Armed Passengers On Aircraft
Will Not Increase
Air Rage Dangers
September 26, 2001
-- As many are now aware, the
Airline Pilots Association (ALPA) has requested legislation that would allow
pilots to carry firearms on board an aircraft.
It’s an excellent first step in allowing private citizens to take part
in their own protection when flying the “friendly skies.”
But it is only a first step. ALPA
does not support the same right of self-defense for airline passengers.
The reason: Air Rage. According
to John Mazor, media representative for ALPA: “ … a
passenger going through air rage with a loaded weapon may only add to the danger
in such situations". [i]
I respectfully disagree.
Citing air rage as a reason to continue the ban on privately owned guns aboard
aircraft is akin to citing high crime rates as a reason to oppose gun ownership
on the ground. These are the false and misleading arguments that have been
put forth by anti-rights, anti-self-defense advocates for years.
Statistics show that crime is reduced when law-abiding citizens are
allowed to possess firearms, and I see no reason why an airplane would be immune
to that same result. Most people would agree that air rage would diminish
significantly if passengers knew there was an armed air marshal on board,
whether uniformed or in plain clothes. Likewise, it would also seem that
the same result would be obtained if the potential "rager" knew there
might possibly be armed citizens on board to subdue and hold him.
Furthermore, although I
applaud pilots for demanding the right to protect themselves and their aircraft
and fully support their efforts, the idea of an armed confrontation on the
flight deck of an aircraft is not one that gives me peace of mind or a sense of
There is no valid reason to
unilaterally conclude that a weapon in the hands of an ordinary, yet competently
trained, individual poses a danger to the occupants of an airplane. There
is no reason to assume that allowing qualified individuals to carry a firearm on
an aircraft will lead to a more potent danger in an air rage situation.
In fact, we should assume exactly the opposite.
CCW holders are among the most law-abiding segment of our population and
I have yet to hear of any one of them using a firearm in a fit of rage.
Please don't misunderstand,
however. I do not advocate letting every Tom, Dick and Harry carry a gun
on a plane, even if they do have such a permit. Obviously, the confined
area of an aircraft and other factors, such as the type of ammunition used, has
to be considered. The training
required by most states to obtain a permit to carry a concealed weapon does not
require the holder to possess the expertise necessary to use a firearm on an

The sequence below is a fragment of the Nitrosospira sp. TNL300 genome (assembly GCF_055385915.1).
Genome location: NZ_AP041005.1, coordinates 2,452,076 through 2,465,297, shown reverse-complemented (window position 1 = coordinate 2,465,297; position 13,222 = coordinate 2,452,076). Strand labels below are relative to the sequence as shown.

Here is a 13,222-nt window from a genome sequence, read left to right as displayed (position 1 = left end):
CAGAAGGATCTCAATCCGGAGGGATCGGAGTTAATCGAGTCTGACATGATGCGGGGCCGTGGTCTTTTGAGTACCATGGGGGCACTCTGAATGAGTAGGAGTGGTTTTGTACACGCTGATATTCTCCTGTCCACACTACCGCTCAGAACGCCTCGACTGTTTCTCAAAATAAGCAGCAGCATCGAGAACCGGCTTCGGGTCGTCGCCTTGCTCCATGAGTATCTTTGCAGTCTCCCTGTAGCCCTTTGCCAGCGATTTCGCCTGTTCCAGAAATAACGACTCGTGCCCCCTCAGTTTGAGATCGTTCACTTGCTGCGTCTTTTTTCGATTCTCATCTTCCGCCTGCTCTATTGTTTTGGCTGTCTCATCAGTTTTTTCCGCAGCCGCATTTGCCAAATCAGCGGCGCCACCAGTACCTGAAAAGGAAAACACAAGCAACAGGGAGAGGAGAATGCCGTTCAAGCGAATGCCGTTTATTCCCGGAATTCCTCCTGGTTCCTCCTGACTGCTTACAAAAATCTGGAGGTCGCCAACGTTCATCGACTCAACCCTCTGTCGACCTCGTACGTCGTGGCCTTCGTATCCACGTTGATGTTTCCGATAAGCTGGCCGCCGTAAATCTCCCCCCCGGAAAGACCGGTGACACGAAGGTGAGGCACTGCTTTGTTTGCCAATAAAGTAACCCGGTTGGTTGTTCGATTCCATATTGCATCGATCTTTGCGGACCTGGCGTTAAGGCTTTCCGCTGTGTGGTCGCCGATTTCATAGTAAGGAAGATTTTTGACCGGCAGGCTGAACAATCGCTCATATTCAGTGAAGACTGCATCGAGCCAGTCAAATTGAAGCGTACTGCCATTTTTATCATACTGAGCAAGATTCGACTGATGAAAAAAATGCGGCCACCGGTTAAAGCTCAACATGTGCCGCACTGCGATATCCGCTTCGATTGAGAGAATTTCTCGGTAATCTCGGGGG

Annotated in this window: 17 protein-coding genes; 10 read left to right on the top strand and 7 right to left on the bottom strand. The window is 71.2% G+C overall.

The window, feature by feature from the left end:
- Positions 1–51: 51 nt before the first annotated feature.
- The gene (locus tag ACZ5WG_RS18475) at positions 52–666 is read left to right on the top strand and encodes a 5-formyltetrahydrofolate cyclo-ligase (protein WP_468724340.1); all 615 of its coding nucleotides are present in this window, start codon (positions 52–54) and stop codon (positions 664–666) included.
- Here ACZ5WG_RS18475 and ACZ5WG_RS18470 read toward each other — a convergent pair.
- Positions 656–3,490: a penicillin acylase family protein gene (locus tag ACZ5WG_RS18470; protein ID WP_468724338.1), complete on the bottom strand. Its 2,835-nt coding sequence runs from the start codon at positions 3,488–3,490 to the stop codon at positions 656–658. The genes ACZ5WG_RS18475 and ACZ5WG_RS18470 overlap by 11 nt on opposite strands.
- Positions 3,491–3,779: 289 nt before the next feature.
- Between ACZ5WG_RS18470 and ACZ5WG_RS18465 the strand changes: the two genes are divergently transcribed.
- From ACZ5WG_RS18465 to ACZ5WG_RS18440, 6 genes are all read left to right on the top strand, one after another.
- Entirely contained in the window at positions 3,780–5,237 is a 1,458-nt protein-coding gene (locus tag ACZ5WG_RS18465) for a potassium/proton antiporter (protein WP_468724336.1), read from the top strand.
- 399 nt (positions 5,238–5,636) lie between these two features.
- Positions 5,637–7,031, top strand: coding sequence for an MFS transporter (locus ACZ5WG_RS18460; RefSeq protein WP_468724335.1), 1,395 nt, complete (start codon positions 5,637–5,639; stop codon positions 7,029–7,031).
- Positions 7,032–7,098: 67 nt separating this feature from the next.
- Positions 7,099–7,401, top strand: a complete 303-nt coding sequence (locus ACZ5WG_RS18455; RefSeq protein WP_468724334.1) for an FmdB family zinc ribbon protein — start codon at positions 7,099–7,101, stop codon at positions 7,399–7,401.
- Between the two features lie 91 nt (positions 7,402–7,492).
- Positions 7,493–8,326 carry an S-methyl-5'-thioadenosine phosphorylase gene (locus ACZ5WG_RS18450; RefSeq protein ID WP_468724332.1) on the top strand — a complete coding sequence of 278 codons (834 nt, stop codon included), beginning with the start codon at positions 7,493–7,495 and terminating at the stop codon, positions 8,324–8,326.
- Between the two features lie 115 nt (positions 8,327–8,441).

aircraft. There are, however,
thousands of ordinary citizens who have the skills and knowledge to safely carry
a weapon onboard an airplane. They include active and former military,
active and former law enforcement personnel and many ordinary citizens that have
had more training and experience with firearms than many of their local
police. Knowing that one or more of those individuals, armed with a gun,
was also on my flight would give me a much greater sense of safety than the
knowledge that the pilot has a gun somewhere behind a locked door and a
potential terrorist or other individual knows exactly who has it.
It has been suggested many
times by many people in the past two weeks that an "Aircraft CCW"
permit be issued to those who can pass a rigorous background check and
appropriate training. I personally know several highly qualified
individuals who would be extremely competent in the protection of themselves and
other passengers were they allowed to carry a gun on an aircraft. They
would gladly submit to the necessary background checks and training AND would
pay for the training themselves. They, like you and I, love this country,
are true Americans –- patriots -- and would jump at the chance to help make our
skies safe and protect innocent lives.
Unfortunately, certain groups
and individuals in this country have done an excellent job of demonizing gun
owners to the point that the average American thinks we are all trigger happy
Rambo wannabes. Apparently the Airline Pilot’s Association has also
fallen for this gross misrepresentation of law-abiding citizens.
It is shameful that our leaders cannot now call upon these
qualified, freedom-loving Americans at a time when they could be immensely
useful in preserving liberty, as our forefathers called upon similar
freedom-loving patriots at the birth of our nation.
J. J. Johnson, Rules of Engagement: Eating Humble Pie, As Served by the
Airline Pilots (And Dealing with the Current Airline Crisis), Sierra Times,